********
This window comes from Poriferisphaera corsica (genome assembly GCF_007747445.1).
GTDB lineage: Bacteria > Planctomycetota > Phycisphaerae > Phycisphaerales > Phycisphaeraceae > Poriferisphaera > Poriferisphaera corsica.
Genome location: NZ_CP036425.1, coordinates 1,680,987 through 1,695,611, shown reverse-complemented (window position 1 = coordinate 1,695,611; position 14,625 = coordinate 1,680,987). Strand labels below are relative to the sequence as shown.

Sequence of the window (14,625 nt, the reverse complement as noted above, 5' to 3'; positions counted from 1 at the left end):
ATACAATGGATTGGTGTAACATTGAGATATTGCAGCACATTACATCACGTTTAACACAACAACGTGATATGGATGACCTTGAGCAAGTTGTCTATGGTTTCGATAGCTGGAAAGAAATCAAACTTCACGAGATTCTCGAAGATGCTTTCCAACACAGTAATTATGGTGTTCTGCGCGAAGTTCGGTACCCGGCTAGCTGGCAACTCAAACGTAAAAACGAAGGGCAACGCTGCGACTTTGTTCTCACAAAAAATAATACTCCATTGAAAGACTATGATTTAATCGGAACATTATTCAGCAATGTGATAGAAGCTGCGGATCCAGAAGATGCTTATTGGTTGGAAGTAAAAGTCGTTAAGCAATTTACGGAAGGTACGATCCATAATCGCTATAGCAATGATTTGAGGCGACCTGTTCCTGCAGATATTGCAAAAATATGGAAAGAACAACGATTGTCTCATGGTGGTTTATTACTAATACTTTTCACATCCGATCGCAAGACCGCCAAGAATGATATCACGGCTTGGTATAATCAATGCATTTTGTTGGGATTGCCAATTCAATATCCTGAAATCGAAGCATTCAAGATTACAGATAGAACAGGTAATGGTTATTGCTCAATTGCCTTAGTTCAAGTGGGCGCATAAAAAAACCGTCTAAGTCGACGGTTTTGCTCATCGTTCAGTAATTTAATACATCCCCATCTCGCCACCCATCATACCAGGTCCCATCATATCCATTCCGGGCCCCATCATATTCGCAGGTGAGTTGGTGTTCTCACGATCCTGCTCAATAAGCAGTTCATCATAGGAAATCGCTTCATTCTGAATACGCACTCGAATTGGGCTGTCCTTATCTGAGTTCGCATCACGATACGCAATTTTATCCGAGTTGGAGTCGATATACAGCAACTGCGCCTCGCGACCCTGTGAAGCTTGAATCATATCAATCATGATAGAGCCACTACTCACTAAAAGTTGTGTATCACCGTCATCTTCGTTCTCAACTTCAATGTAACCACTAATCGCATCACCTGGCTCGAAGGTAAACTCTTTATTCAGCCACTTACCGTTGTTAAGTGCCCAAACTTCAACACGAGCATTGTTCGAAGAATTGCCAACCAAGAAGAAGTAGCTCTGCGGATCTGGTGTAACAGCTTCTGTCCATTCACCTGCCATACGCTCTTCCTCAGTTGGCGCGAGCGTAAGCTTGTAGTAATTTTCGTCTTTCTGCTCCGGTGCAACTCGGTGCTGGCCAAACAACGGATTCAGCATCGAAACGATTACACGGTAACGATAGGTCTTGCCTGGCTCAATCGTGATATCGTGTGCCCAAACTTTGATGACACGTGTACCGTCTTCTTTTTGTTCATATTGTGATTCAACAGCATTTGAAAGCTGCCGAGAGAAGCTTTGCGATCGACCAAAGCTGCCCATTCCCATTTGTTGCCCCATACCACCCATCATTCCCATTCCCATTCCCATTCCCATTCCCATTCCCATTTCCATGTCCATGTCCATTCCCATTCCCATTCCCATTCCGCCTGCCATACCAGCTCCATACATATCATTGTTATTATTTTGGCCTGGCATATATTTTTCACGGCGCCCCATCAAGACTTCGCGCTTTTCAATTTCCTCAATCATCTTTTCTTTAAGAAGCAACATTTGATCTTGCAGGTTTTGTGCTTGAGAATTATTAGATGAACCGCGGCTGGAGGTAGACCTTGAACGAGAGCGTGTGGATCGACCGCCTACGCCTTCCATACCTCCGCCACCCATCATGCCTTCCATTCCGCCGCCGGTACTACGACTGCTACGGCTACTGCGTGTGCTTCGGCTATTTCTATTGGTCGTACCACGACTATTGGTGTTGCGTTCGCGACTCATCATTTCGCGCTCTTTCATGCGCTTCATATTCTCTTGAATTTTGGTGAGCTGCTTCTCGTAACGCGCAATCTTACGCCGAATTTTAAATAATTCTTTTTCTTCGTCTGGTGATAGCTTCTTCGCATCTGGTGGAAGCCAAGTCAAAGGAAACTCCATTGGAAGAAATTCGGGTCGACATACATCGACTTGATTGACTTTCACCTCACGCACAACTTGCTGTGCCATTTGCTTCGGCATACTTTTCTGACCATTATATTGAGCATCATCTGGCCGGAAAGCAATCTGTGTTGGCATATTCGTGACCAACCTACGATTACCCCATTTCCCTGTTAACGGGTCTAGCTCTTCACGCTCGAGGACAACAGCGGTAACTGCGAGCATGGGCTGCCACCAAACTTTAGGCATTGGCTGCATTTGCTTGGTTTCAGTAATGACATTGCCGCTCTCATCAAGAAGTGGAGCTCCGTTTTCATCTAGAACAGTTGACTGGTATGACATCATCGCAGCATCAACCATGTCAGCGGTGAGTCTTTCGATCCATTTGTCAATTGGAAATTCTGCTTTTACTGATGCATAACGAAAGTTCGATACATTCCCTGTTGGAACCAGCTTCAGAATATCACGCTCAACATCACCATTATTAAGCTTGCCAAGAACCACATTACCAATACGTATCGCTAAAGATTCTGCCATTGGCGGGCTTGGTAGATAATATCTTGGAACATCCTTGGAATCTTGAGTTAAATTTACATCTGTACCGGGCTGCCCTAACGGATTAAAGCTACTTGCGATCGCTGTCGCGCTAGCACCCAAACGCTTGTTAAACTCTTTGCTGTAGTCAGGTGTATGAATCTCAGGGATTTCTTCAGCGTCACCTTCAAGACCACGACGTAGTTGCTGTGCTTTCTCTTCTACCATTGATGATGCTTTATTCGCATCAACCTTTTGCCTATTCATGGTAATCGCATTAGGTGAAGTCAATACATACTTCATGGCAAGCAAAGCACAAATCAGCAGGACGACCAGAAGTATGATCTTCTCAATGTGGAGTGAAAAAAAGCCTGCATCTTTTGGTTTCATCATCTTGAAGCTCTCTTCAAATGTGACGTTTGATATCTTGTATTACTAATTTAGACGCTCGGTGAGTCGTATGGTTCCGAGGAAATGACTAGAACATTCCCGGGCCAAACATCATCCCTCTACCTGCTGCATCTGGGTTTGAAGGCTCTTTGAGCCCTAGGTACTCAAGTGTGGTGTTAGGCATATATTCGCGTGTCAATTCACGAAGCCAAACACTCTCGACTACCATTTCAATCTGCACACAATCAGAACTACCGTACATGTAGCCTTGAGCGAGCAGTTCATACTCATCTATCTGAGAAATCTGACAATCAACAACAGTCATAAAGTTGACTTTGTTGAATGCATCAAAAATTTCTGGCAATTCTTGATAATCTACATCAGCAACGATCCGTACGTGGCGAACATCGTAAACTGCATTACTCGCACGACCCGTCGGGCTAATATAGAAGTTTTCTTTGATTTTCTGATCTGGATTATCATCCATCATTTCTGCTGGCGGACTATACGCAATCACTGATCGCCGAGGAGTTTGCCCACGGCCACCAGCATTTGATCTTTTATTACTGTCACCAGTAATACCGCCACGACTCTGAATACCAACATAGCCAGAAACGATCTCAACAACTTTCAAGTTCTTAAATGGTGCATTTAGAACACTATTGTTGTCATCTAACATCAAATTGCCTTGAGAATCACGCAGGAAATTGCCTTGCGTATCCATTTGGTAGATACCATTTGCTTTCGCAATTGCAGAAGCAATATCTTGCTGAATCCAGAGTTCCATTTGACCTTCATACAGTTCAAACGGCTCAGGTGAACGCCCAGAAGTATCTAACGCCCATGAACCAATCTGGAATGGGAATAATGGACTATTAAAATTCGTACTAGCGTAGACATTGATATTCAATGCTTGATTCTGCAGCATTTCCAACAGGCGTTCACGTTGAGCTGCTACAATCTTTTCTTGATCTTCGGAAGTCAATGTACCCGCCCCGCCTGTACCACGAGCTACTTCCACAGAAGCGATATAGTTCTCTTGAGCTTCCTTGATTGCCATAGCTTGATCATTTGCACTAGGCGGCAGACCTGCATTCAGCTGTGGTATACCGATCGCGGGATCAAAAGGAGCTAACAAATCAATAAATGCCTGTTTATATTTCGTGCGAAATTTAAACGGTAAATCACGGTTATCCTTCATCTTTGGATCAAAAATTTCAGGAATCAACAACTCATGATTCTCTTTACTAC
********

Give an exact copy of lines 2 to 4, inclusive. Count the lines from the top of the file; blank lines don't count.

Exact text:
GTDB lineage: Bacteria > Planctomycetota > Phycisphaerae > Phycisphaerales > Phycisphaeraceae > Poriferisphaera > Poriferisphaera corsica.
Genome location: NZ_CP036425.1, coordinates 1,680,987 through 1,695,611, shown reverse-complemented (window position 1 = coordinate 1,695,611; position 14,625 = coordinate 1,680,987). Strand labels below are relative to the sequence as shown.

Sequence of the window (14,625 nt, the reverse complement as noted above, 5' to 3'; positions counted from 1 at the left end):